Originally published March 29, 1995.
NEW YORK — Message delivered. Message accepted.
Michael Jordan, in only the fifth game of his comeback, used the NBA’s biggest stage to offer some irrefutable evidence that he still is the game’s best — hands down, no doubt about it.
Jordan lit up Broadway for 55 points — the most ever against the New York Knicks at the current Madison Square Garden — Tuesday night in leading the Bulls to a dramatic 113-111 victory.
The 55 points, which came on 21-for-37 shooting, also established a new high for points scored in an NBA game this season. The previous high was 53 points by Willie Burton, but Jordan needed only four games and eight practices to beat that total.
Some statement, huh?
“I just let my game go, let my game come to me,” he said.
“I forgot how to make a statement.”
“It was a statement Michael Jordan is back to play basketball, no question,” Bulls coach Phil Jackson said. “But I don’t know if it’s a statement that we’re back to playing our kind of basketball.”
That is true. The Bulls (37-33) have played better this season. Their defense was spotty and they still had rebounding lapses, but they did get the big ones down the stretch.
But none of that was the least bit comforting to the Knicks (44-24) or the sellout crowd of 19,763, who came to see a New York victory and some evidence that this Knicks team can beat a Jordan-led Bulls team come playoff time.
They got neither.
“This is a game where you have to make everything count, especially when you have a guy like Michael Jordan going off,” Knicks coach Pat Riley said. “The implications? We have to look at it as a regular-season game. We have to get ready for the playoffs.”
Yes, it was a regular-season game, but few playoff games can compare with the intensity in the Garden. All the stars were out — too numerous to name — and the ticket scalpers were living large.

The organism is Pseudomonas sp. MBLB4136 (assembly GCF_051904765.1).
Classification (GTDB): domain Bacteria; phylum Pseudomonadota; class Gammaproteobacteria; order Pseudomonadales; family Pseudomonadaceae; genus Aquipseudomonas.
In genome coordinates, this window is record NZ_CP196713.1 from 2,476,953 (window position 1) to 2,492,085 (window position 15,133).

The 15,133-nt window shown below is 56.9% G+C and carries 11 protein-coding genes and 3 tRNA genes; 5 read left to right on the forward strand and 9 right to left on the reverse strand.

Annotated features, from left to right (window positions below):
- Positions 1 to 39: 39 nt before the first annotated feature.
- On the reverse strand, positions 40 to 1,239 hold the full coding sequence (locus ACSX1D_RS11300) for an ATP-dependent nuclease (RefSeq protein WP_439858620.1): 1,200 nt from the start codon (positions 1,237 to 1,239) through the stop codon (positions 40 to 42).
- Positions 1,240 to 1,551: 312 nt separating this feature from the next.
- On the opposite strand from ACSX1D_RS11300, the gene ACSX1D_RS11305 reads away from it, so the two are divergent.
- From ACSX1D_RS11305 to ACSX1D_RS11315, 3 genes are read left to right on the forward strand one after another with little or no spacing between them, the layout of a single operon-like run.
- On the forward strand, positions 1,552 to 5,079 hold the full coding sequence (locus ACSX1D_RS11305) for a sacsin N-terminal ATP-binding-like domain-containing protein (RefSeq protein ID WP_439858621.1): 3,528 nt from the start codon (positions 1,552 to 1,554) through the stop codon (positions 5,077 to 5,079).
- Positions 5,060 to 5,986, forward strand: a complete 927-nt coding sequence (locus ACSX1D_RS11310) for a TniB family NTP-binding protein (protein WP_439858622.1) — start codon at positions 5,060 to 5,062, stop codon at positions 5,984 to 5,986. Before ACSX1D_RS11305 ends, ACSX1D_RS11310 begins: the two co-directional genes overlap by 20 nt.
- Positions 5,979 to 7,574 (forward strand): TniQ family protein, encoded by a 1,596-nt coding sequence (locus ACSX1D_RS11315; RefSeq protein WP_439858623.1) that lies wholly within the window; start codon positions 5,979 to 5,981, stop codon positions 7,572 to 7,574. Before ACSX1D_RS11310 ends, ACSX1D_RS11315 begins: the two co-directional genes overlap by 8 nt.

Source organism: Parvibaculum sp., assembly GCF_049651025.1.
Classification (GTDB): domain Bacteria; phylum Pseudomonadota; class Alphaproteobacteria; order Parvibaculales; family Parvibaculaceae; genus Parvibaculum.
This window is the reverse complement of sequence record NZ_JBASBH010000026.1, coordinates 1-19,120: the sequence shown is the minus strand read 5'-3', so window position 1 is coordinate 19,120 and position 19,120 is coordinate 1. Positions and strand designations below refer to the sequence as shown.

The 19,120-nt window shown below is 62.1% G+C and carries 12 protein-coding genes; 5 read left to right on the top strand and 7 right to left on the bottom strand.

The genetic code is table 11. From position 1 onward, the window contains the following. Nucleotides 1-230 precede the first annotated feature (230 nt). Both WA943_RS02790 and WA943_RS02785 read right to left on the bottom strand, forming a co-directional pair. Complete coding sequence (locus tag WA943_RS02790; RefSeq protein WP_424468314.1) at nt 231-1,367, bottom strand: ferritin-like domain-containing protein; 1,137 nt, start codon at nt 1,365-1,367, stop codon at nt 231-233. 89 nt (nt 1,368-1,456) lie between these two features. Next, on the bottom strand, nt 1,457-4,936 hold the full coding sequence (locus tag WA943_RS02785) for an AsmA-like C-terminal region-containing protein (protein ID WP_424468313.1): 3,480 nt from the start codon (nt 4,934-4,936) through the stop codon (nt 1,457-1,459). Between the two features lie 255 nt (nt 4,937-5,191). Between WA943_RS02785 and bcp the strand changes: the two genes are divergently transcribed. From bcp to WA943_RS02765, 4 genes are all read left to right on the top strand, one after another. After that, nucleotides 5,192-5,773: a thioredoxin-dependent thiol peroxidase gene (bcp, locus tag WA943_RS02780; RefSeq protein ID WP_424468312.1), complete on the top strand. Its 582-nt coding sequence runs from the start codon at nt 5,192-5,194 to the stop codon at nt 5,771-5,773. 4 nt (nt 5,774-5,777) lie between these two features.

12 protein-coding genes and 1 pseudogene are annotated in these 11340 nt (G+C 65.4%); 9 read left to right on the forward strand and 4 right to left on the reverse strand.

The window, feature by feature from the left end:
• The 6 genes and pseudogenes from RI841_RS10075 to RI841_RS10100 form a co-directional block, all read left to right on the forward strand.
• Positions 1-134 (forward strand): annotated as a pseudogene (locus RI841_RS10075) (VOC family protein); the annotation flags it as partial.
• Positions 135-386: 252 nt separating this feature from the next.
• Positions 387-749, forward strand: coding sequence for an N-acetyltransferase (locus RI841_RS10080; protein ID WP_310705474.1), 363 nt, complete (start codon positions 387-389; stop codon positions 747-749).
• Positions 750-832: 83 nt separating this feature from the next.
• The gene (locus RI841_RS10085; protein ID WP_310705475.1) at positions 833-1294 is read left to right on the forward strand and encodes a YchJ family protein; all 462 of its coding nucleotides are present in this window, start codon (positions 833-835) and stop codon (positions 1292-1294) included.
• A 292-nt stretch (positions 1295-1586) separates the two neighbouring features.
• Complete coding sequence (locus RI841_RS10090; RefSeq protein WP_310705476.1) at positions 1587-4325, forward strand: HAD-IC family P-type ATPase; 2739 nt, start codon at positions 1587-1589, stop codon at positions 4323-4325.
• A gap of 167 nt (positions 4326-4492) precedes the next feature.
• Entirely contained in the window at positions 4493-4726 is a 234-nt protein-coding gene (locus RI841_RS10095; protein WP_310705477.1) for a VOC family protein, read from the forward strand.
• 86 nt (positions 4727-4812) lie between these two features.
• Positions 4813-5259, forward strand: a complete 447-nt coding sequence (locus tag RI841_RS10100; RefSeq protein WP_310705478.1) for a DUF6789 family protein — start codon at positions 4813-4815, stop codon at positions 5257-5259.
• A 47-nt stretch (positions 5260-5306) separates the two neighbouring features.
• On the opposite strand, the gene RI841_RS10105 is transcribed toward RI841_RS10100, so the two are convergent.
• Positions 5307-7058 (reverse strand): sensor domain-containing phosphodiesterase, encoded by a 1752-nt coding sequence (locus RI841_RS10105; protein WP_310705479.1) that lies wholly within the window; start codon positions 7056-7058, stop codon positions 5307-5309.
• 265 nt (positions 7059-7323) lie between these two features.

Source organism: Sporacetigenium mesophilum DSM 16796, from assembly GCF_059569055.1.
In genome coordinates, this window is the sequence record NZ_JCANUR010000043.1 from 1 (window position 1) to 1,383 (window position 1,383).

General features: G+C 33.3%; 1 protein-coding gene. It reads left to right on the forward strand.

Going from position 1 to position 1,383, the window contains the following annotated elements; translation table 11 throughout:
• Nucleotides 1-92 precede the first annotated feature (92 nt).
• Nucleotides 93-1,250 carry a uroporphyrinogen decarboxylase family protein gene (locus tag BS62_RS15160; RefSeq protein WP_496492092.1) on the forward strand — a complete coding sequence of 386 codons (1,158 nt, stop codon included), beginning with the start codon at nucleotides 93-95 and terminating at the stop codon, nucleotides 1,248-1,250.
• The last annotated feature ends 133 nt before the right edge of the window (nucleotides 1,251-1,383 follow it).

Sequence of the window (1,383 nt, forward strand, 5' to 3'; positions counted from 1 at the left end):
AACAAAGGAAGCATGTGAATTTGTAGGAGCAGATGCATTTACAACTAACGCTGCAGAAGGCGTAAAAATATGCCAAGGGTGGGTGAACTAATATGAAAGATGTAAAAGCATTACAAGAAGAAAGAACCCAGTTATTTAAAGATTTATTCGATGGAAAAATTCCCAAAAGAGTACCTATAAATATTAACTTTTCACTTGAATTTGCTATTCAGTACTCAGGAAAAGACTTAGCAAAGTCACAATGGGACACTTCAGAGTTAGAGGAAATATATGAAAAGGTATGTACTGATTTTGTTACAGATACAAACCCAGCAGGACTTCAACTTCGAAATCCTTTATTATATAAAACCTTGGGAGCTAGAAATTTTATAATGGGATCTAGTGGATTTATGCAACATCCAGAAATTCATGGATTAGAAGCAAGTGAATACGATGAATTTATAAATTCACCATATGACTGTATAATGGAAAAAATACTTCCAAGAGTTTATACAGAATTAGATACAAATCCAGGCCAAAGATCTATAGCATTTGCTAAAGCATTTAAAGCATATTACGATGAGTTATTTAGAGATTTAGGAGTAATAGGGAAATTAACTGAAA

Jordan seemed to feed off that energy and came out firing. He began by opening the game’s scoring with a 15-footer. He then stretched out on the next possession and drilled an 18-footer.
Before the dust settled, Jordan had pumped in 20 points on 9-for-11 shooting in the first quarter. By halftime, he had 35 points on 14-for-19 shooting.
But the exploits weren’t enough to give the Bulls — who trailed by as many as 14 points — the lead, as they trailed 56-50 at the intermission. Because his team was ahead, Riley decided against aggressively double-teaming Jordan.
Jordan continued to rack up the points in the third quarter, and the Bulls pulled even at 82 heading into the fourth. At that point, Jordan rested.
Trailing 88-87, the Jordanaires — that’s what they had been to that point — produced a 12-2 run for a 99-90 lead with 7:33 to play, with Scottie Pippen (19 points), B.J. Armstrong (16) and Luc Longley leading the way.
Jordan came back and so did the Knicks. Finally, the game came down to a series of can-you-top-this offensive plays. Not the sort of match you want to get into with a hot Jordan.
Jordan hit a short jumper after a pump fake for a 111-109 lead with 25.8 seconds to go. The Knicks came down and tied the score as John Starks (14 points) hit two free throws. But there were still 14.6 seconds left. Plenty of time for Jordan.
That’s what the Knicks thought, and they ran Patrick Ewing - who had blocked a shot a couple of possessions earlier - at him. Jordan fed the ball to a wide-open Bill Wennington for a game-ending dunk with 3.1 seconds left.
He then completed the great performance by forcing Starks to lose the ball at the other end, wrapping things up.
Amazingly, Jordan, who scored 50-plus points 33 other times, was asked if he could do it again.
“I don’t know,” he said with a slight, sly grin. “That’s the fun thing about it. Tomorrow, you don’t know what I can do.”